Starring: Cameron Diaz, Ron Aldard, Annabeth Gish
Director: Stacy Title
Running Time: 92 mins
The Last Supper is an American film about a group of liberal grad students who invite people with extreme conservative views to dinner, so that they can murder them.
As timely and relevant as ever, The Last Supper’s biting political satire and commentary is absolutely brilliant, and a worthy watch for supporters of all ideologies. However, beyond its political content, the film really impresses with a complex and thought-provoking exploration of morality which, along with a captivating sense of dark humour, makes The Last Supper a devilishly entertaining film from start to finish.
With political tensions between the ‘liberal left’ and ‘conservative right’ running as high as ever, it’s more than likely you’ll have a clear viewpoint on the political issues brought up in this film. However, the brilliance of The Last Supper is that, rather than trying to preach or convince you on the right and the wrong of political issues, it looks at the right and wrong of debate and discussion, and how tensions between people entrench themselves over the years.
In that vein, the film offers up a thought-provoking and darkly entertaining look at when supposedly moralistic ‘liberals’ go too far in their pursuit of what they see as an objective ‘good’, in this case brutally murdering right-wingers to the point where the end goal of silencing them is more important than actually discussing with them.
And it’s that part of the film that’s both most relevant and most insightful on the reality of political debate and discussion in the modern day. Taking an impressively balanced perspective on who’s in the right and who’s in the wrong in political debate, The Last Supper’s moral compass is absolutely spot on throughout, and brilliantly shows you the potential errors of political crusading and silencing the opposition.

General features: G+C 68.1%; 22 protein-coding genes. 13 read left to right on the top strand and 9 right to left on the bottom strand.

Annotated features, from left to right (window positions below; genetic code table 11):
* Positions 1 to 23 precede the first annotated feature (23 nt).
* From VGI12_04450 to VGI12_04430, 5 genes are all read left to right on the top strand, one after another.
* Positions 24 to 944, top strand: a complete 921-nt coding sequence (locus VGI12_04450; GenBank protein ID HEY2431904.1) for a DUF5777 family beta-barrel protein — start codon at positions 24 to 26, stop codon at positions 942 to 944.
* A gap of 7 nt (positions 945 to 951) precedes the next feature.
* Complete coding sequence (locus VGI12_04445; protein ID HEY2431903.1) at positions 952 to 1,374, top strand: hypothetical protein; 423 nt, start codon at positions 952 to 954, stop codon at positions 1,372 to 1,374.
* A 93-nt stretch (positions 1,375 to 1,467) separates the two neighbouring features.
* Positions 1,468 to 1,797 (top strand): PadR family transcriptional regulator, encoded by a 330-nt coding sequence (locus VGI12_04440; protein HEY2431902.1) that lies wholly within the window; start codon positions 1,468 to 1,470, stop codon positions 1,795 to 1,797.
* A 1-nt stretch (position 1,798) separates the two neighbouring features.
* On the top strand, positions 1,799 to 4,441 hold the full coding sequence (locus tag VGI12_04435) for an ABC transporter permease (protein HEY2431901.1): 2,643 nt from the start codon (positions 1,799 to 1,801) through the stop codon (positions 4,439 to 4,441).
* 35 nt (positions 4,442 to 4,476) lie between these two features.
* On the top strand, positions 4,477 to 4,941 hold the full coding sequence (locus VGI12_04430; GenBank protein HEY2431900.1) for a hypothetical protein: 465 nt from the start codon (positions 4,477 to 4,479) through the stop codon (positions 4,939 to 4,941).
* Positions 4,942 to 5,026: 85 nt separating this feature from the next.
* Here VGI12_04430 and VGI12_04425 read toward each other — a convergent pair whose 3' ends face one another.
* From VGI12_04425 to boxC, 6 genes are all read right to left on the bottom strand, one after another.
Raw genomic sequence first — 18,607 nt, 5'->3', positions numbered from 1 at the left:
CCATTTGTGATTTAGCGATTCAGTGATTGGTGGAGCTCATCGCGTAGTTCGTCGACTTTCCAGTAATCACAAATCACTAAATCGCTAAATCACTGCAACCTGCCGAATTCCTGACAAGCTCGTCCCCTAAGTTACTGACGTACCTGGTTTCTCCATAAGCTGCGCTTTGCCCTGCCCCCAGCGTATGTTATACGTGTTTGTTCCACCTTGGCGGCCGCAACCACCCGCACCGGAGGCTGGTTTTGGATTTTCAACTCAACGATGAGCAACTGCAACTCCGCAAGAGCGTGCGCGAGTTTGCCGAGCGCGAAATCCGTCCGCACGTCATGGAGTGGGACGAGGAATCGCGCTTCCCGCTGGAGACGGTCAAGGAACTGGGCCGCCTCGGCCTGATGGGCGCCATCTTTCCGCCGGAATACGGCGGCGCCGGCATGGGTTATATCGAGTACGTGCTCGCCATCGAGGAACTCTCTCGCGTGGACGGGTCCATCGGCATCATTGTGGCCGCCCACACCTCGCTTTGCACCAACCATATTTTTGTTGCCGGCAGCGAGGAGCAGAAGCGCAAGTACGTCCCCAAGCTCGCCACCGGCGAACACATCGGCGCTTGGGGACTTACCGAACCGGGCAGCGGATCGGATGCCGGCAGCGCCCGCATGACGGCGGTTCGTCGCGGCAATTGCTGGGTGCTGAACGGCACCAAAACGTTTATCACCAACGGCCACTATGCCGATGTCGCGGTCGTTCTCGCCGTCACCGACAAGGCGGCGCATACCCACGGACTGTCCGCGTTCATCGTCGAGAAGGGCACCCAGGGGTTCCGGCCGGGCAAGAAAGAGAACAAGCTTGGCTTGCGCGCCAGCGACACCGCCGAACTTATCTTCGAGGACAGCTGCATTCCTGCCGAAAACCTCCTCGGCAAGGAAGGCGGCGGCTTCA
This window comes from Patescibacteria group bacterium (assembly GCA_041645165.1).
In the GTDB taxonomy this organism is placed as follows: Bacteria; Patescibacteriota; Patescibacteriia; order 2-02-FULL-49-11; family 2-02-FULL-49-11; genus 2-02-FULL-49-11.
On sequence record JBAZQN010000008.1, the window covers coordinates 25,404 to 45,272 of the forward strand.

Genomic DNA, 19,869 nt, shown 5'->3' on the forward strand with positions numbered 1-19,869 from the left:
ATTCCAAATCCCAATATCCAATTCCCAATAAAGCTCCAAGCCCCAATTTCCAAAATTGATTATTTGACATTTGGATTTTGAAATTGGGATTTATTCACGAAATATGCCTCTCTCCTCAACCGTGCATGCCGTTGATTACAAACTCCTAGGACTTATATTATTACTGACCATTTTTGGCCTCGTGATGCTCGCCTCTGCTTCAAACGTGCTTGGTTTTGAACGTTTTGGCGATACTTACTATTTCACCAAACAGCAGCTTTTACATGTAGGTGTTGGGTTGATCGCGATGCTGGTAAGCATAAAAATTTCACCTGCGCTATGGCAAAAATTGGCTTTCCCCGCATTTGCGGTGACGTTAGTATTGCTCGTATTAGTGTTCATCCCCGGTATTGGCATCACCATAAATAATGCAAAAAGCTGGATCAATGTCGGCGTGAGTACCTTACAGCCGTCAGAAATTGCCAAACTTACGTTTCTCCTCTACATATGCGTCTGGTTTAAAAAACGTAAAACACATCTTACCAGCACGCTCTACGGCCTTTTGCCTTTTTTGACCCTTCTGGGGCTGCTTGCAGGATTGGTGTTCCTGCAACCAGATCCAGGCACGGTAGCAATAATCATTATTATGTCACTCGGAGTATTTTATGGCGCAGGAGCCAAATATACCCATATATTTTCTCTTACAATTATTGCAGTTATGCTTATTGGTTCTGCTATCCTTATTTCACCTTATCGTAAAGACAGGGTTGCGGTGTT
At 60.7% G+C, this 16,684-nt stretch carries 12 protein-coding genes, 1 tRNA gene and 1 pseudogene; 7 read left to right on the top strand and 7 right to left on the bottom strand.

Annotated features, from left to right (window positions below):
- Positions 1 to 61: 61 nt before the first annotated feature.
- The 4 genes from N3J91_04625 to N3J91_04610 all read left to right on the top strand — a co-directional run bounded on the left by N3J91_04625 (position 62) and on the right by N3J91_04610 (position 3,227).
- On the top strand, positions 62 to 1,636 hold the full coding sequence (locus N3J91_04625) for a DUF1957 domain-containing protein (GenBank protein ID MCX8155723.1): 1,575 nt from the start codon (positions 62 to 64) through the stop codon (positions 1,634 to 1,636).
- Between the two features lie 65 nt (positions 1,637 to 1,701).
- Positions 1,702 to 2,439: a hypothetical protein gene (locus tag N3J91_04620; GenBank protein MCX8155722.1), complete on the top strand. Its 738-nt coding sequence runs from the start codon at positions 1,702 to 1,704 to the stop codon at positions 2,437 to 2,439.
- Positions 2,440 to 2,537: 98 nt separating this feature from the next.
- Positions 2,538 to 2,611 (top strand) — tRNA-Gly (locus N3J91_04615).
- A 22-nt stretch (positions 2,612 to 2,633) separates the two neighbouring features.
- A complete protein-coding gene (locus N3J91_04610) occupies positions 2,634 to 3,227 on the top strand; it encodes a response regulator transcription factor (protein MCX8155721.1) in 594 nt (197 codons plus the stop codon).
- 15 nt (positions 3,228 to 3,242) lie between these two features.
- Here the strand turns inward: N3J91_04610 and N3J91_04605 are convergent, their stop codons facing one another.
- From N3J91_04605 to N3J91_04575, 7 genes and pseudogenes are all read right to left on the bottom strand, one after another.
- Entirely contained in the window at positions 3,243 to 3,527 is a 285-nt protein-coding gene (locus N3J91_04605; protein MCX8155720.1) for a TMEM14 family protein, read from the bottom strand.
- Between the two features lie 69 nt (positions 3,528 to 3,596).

Of course, this story is an exaggeration of reality, and it in no way insinuates that liberals are the equivalent of murderers, or that conservatives should be murdered. It achieves that through its use of comedy, which is not only hugely funny throughout, but plays a big role in lightening the atmosphere to the point where the film is able to start tackling slightly more prickly issues.
If this were a pure drama, it’s likely that the introspective nature of its story on the errors of individuals in political debate would hit a little too close to home. However, by using dark humour and exaggerated storytelling, the film is able to tap into those slightly more uncomfortable topics better.
So, as far as its political content goes, The Last Supper certainly hits home hard, and whichever side of the political spectrum you sit on, this film will definitely make you think hard about the way that you engage in political debate.
It’s a genius moral exploration that’s far richer in depth than the vast majority of Hollywood comedies, and along with the film’s fantastic laughs and performances, The Last Supper is an enormously entertaining and immensely thought-provoking watch, which is why I’m giving it an 8.0.